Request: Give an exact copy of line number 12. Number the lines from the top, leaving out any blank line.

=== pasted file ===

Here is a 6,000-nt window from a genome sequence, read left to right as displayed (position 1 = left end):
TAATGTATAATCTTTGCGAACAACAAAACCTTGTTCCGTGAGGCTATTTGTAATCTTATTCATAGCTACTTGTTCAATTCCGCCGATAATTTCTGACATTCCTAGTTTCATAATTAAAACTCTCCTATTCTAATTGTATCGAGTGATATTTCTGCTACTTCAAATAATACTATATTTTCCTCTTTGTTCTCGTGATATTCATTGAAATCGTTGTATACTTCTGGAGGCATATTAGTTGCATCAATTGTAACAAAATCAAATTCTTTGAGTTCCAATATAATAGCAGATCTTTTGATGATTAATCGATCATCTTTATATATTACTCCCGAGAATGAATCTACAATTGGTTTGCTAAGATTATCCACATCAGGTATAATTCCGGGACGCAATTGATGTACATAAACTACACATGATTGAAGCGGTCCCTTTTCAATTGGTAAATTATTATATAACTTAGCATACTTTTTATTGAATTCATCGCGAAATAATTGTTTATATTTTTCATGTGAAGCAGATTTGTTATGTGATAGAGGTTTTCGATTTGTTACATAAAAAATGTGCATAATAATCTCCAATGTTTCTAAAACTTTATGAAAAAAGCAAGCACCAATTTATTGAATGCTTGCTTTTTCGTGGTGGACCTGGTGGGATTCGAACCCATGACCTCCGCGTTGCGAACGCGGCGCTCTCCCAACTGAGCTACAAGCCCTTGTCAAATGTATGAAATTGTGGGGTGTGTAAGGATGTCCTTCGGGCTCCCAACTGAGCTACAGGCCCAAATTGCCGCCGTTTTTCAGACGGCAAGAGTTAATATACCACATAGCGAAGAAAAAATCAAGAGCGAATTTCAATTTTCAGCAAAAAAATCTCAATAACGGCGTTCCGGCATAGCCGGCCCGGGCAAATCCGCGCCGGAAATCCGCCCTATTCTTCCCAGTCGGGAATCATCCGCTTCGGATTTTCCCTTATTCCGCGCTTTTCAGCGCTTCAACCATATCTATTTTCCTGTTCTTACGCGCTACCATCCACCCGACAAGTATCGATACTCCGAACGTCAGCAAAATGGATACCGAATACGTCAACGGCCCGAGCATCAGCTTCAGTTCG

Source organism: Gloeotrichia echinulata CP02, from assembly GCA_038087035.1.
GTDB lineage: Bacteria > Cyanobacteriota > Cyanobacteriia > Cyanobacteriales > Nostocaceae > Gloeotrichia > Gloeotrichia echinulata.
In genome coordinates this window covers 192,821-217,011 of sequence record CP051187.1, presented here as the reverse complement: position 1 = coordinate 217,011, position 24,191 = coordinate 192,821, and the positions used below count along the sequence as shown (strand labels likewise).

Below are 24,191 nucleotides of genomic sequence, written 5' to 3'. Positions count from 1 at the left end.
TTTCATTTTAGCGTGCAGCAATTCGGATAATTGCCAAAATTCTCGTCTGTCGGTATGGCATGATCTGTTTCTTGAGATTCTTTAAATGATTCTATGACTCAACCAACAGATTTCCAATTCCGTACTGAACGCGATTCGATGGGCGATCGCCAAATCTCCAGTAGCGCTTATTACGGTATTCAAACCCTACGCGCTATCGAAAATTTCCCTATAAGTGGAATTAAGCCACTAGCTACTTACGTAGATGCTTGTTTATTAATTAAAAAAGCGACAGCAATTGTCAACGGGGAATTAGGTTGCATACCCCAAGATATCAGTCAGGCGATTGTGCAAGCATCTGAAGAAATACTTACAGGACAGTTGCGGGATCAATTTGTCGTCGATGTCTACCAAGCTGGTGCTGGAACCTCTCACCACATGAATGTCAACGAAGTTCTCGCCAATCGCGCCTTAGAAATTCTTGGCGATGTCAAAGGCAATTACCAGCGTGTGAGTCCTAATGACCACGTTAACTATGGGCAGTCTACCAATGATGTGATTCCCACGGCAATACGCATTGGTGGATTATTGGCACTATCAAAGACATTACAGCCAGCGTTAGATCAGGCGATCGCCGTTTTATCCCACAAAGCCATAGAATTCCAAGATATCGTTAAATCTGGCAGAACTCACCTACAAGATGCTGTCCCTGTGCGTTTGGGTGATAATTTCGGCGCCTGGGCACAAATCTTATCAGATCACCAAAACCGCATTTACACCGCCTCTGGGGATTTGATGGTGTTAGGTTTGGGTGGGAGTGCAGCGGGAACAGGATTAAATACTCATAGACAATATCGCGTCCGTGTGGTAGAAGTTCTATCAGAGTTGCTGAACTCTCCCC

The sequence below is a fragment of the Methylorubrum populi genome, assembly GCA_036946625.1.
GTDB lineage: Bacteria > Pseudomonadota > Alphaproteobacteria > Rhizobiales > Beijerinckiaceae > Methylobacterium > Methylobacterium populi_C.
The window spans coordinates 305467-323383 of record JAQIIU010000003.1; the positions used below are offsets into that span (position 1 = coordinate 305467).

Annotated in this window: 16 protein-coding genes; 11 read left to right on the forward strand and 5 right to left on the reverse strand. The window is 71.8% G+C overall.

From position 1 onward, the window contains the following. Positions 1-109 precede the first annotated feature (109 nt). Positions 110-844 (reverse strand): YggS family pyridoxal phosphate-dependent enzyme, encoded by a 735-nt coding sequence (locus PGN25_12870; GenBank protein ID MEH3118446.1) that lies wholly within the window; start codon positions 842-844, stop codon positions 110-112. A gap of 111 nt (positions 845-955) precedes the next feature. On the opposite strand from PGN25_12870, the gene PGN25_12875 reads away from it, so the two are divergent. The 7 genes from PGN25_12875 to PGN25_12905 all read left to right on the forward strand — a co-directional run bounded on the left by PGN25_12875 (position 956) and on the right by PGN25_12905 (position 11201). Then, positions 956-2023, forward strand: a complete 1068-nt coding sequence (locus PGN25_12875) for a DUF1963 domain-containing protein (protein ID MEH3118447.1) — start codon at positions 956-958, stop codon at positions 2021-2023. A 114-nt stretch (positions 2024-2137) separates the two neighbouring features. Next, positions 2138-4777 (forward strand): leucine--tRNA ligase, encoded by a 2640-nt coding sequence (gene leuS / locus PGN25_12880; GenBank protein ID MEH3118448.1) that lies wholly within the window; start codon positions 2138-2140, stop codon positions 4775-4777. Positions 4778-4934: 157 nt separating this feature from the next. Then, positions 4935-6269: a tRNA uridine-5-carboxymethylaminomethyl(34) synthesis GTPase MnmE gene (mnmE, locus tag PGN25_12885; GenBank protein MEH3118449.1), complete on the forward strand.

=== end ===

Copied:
From position 1 onward, the window contains the following. Positions 1-109 precede the first annotated feature (109 nt). Positions 110-844 (reverse strand): YggS family pyridoxal phosphate-dependent enzyme, encoded by a 735-nt coding sequence (locus PGN25_12870; GenBank protein ID MEH3118446.1) that lies wholly within the window; start codon positions 842-844, stop codon positions 110-112. A gap of 111 nt (positions 845-955) precedes the next feature. On the opposite strand from PGN25_12870, the gene PGN25_12875 reads away from it, so the two are divergent. The 7 genes from PGN25_12875 to PGN25_12905 all read left to right on the forward strand — a co-directional run bounded on the left by PGN25_12875 (position 956) and on the right by PGN25_12905 (position 11201). Then, positions 956-2023, forward strand: a complete 1068-nt coding sequence (locus PGN25_12875) for a DUF1963 domain-containing protein (protein ID MEH3118447.1) — start codon at positions 956-958, stop codon at positions 2021-2023. A 114-nt stretch (positions 2024-2137) separates the two neighbouring features. Next, positions 2138-4777 (forward strand): leucine--tRNA ligase, encoded by a 2640-nt coding sequence (gene leuS / locus PGN25_12880; GenBank protein ID MEH3118448.1) that lies wholly within the window; start codon positions 2138-2140, stop codon positions 4775-4777. Positions 4778-4934: 157 nt separating this feature from the next. Then, positions 4935-6269: a tRNA uridine-5-carboxymethylaminomethyl(34) synthesis GTPase MnmE gene (mnmE, locus tag PGN25_12885; GenBank protein MEH3118449.1), complete on the forward strand.